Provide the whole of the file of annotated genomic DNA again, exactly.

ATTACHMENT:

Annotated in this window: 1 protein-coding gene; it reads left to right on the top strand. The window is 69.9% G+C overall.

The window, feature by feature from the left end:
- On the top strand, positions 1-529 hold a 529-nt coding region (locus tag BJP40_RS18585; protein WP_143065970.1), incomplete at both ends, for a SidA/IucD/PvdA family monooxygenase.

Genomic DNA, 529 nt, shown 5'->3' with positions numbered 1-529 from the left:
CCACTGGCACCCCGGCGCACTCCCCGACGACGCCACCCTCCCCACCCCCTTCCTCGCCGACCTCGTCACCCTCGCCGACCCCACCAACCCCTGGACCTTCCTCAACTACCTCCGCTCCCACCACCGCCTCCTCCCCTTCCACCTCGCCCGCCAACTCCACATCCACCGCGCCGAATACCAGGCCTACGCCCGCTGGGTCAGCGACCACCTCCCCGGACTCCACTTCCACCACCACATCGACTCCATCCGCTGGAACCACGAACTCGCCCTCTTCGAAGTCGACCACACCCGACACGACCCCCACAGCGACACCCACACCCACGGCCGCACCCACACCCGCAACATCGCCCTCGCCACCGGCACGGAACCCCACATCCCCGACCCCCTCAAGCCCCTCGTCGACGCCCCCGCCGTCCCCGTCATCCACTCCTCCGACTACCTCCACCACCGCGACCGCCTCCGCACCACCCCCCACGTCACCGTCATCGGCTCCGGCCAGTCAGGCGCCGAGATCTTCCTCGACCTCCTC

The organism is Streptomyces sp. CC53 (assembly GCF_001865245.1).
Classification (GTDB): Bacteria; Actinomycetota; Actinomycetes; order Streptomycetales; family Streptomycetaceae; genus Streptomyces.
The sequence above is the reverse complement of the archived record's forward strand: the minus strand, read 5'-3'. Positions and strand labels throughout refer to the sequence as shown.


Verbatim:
Annotated in this window: 1 protein-coding gene; it reads left to right on the top strand. The window is 69.9% G+C overall.

The window, feature by feature from the left end:
- On the top strand, positions 1-529 hold a 529-nt coding region (locus tag BJP40_RS18585; protein WP_143065970.1), incomplete at both ends, for a SidA/IucD/PvdA family monooxygenase.

Genomic DNA, 529 nt, shown 5'->3' with positions numbered 1-529 from the left:
CCACTGGCACCCCGGCGCACTCCCCGACGACGCCACCCTCCCCACCCCCTTCCTCGCCGACCTCGTCACCCTCGCCGACCCCACCAACCCCTGGACCTTCCTCAACTACCTCCGCTCCCACCACCGCCTCCTCCCCTTCCACCTCGCCCGCCAACTCCACATCCACCGCGCCGAATACCAGGCCTACGCCCGCTGGGTCAGCGACCACCTCCCCGGACTCCACTTCCACCACCACATCGACTCCATCCGCTGGAACCACGAACTCGCCCTCTTCGAAGTCGACCACACCCGACACGACCCCCACAGCGACACCCACACCCACGGCCGCACCCACACCCGCAACATCGCCCTCGCCACCGGCACGGAACCCCACATCCCCGACCCCCTCAAGCCCCTCGTCGACGCCCCCGCCGTCCCCGTCATCCACTCCTCCGACTACCTCCACCACCGCGACCGCCTCCGCACCACCCCCCACGTCACCGTCATCGGCTCCGGCCAGTCAGGCGCCGAGATCTTCCTCGACCTCCTC

The organism is Streptomyces sp. CC53 (assembly GCF_001865245.1).
Classification (GTDB): Bacteria; Actinomycetota; Actinomycetes; order Streptomycetales; family Streptomycetaceae; genus Streptomyces.
The sequence above is the reverse complement of the archived record's forward strand: the minus strand, read 5'-3'. Positions and strand labels throughout refer to the sequence as shown.